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The AAPG/Datapages Combined Publications Database

AAPG Bulletin


Volume: 68 (1984)

Issue: 9. (September)

First Page: 1220

Last Page: 1221

Title: Petrology of Lower and Middle Eocene Carbonate Rocks, Floridan Aquifer, Central Florida: ABSTRACT

Author(s): Paul A. Thayer, James A. Miller


Study of cores from a U. S. Geological Survey test well near Polk City, Florida, indicates that the Avon Park-Lake City (Claibornian) and Oldsmar (Sabinian) Limestones, which comprise most of the Floridan aquifer in central Florida, can be divided into six microfacies: foraminiferal mudstone, foraminiferal wackestone-packstone, foraminiferal grainstone, nodular anhydrite, laminated dolomicrite, and replacement dolomite. Dolomite containing variable amounts of nodular anhydrite forms more than 90% of the Avon Park-Lake City interval, whereas the Oldsmar is chiefly limestone. The depositional model inferred for these units is a broad, shallow-water marine platform with environments ranging from supratidal-sabkha to shallow water shelf.

Diagenetic pathways vary with rock type, but generally include: (1) marine phreatic--grain micritization and radially fibrous cementation within foraminiferal tests, (2) meteoric vadose--minor leaching of aragonitic grains, and (3) meteoric phreatic--neomorphism of unstable grains, dissolution of aragonitic allochems, formation of isopachous equant calcite cement and coarse spar in grainstones, and syntaxial calcite overgrowths on echinoderms.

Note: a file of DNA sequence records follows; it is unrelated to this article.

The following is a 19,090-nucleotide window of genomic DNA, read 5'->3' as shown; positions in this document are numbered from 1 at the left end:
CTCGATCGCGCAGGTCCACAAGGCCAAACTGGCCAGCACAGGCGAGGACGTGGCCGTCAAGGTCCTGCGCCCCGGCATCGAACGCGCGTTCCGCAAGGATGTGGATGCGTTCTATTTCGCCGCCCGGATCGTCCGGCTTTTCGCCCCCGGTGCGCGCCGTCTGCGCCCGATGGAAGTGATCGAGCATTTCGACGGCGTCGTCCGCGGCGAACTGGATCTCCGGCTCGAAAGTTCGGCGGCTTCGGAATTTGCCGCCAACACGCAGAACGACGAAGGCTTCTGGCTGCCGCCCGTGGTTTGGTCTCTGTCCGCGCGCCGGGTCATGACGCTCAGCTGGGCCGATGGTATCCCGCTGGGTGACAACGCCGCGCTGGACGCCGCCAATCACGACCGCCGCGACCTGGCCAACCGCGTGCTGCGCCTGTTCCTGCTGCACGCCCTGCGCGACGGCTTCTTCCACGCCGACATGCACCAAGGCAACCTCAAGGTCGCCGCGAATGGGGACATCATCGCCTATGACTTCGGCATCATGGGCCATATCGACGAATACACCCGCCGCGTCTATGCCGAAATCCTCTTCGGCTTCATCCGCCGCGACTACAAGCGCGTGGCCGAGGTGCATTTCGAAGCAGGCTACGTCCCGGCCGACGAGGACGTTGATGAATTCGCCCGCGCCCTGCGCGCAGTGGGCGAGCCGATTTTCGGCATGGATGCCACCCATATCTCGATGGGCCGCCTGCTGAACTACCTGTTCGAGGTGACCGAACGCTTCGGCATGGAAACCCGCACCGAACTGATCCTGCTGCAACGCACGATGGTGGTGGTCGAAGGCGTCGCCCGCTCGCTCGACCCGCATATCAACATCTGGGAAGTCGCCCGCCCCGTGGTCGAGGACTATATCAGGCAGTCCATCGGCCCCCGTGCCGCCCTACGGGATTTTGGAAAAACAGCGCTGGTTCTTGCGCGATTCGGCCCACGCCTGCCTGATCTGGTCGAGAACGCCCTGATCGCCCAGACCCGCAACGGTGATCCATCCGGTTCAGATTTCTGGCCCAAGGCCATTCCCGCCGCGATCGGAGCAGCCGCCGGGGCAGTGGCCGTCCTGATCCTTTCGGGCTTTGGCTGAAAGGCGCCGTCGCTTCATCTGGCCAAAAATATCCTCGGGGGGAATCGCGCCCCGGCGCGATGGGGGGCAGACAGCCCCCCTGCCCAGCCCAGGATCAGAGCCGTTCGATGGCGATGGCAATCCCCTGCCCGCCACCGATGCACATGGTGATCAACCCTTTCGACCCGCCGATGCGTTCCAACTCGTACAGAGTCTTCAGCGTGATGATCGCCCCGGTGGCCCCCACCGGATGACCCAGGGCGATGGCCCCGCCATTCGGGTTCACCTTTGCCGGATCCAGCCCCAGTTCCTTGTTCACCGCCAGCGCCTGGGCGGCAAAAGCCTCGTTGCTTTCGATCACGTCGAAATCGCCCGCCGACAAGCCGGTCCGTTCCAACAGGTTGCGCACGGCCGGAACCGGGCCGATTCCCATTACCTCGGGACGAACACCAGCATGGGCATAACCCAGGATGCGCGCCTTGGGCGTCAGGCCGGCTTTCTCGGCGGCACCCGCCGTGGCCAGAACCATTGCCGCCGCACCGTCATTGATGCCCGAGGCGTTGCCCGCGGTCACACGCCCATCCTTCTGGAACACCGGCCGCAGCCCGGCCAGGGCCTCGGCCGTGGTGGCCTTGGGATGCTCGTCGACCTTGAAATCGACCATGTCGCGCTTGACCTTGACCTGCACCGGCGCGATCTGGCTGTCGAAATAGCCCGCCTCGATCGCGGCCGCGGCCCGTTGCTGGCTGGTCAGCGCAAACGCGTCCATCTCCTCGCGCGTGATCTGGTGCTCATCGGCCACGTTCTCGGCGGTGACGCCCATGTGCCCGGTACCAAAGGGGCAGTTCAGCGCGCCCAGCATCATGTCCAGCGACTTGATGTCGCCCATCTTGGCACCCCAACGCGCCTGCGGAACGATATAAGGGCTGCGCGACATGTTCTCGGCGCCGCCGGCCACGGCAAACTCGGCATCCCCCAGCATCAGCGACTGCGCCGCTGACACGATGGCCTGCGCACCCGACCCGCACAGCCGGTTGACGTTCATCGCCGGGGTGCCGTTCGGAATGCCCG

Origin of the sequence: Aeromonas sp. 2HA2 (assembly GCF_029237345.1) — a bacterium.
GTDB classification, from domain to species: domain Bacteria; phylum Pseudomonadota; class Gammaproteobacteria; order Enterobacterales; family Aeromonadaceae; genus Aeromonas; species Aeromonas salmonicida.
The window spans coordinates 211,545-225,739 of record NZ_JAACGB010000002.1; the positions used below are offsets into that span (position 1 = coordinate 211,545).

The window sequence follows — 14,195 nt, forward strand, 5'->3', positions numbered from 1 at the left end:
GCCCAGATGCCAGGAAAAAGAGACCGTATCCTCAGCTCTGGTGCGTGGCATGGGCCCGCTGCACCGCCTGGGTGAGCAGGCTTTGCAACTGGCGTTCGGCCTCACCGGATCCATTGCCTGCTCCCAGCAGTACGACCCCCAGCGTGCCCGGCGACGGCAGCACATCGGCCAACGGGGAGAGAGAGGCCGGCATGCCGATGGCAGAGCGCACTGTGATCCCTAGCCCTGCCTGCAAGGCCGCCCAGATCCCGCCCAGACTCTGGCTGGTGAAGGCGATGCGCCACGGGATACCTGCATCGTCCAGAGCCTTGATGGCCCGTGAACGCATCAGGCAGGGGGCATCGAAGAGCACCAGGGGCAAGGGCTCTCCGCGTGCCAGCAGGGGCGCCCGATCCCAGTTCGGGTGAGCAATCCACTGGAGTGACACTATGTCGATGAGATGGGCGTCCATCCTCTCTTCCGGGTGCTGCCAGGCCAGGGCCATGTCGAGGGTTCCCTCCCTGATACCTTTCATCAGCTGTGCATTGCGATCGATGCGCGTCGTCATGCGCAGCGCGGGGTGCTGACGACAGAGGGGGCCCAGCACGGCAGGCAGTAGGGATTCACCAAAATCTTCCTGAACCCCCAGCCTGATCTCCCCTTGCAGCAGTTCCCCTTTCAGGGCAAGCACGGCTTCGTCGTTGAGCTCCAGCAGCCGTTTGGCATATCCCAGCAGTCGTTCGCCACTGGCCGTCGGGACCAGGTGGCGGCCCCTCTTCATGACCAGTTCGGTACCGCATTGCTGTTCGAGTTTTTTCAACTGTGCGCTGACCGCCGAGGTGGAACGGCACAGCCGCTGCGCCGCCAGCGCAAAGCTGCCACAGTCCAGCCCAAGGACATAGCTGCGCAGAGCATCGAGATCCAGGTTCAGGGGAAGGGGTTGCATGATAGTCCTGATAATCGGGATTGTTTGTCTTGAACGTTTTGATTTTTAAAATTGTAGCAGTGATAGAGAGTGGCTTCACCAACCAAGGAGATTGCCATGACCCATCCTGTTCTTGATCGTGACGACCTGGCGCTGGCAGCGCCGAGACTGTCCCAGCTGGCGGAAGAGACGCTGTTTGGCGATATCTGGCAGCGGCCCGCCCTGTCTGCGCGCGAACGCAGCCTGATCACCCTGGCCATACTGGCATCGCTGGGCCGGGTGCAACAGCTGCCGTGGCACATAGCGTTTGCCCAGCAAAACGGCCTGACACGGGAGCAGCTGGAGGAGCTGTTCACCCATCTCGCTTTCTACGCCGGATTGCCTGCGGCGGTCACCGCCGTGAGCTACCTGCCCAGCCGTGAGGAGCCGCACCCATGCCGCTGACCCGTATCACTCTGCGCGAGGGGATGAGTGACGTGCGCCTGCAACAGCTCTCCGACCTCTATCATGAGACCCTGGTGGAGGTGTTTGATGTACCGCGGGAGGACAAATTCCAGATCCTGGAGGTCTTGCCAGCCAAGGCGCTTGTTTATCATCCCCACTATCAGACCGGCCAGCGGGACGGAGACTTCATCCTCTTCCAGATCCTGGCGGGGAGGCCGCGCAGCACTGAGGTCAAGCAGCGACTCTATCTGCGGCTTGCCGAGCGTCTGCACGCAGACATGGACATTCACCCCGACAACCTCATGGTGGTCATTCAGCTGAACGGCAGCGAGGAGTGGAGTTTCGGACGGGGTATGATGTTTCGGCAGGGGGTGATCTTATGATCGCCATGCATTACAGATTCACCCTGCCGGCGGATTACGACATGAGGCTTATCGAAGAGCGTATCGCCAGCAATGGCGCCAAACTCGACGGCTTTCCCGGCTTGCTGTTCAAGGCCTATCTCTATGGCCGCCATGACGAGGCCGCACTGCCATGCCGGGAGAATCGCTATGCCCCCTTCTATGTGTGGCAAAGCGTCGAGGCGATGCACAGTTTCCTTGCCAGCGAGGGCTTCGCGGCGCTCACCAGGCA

Several episodes of dolomite formation are recognized. Laminated dolomicrite formed syngenetically in a supratidal-sabkha environment. Crystalline dolomite with nodular anhydrite formed early by replacement of limestone through reflux of dense, magnesium-rich brines. Replacement dolomite not associated with evaporites and containing "limpid" crystals probably formed later by a mixed-water process in the subsurface environment. Late diagenetic processes affecting crystalline dolomites include hydration of anhydrite to gypsum, partial dissolution of gypsum, minor alteration of gypsum to calcite, and dissolution of calcian dolomite cores in stoichiometric crystals.

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Crystalline dolomite and grainstone are the only rock types that have high enough porosities and permeabilities to provide significant yields of water. Medium and finely crystalline dolomites show best values of porosity and permeability because they have high percentages of inter-crystal and moldic pores that are well connected. Filling of pores by anhydrite or gypsum can significantly reduce porosity and permeability.

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